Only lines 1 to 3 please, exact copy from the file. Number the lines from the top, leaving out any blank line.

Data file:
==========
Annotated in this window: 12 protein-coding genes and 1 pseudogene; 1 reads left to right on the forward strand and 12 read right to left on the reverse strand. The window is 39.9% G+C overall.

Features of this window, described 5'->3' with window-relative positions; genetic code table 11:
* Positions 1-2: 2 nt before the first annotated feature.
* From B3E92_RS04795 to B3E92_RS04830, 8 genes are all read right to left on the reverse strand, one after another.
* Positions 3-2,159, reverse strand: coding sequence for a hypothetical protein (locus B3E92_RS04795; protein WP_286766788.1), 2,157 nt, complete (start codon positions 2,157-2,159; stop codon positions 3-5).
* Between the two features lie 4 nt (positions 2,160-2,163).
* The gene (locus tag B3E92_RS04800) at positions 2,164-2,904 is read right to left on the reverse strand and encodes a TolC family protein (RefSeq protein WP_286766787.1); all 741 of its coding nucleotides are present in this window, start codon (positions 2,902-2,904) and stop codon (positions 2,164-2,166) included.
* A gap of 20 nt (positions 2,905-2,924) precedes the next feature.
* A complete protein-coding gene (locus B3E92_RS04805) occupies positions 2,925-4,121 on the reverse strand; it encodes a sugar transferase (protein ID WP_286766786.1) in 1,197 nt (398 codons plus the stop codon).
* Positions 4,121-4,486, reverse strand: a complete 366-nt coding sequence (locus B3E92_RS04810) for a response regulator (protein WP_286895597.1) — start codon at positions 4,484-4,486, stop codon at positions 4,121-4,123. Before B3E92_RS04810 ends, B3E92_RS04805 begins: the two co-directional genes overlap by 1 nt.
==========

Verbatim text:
Annotated in this window: 12 protein-coding genes and 1 pseudogene; 1 reads left to right on the forward strand and 12 read right to left on the reverse strand. The window is 39.9% G+C overall.

Features of this window, described 5'->3' with window-relative positions; genetic code table 11:
* Positions 1-2: 2 nt before the first annotated feature.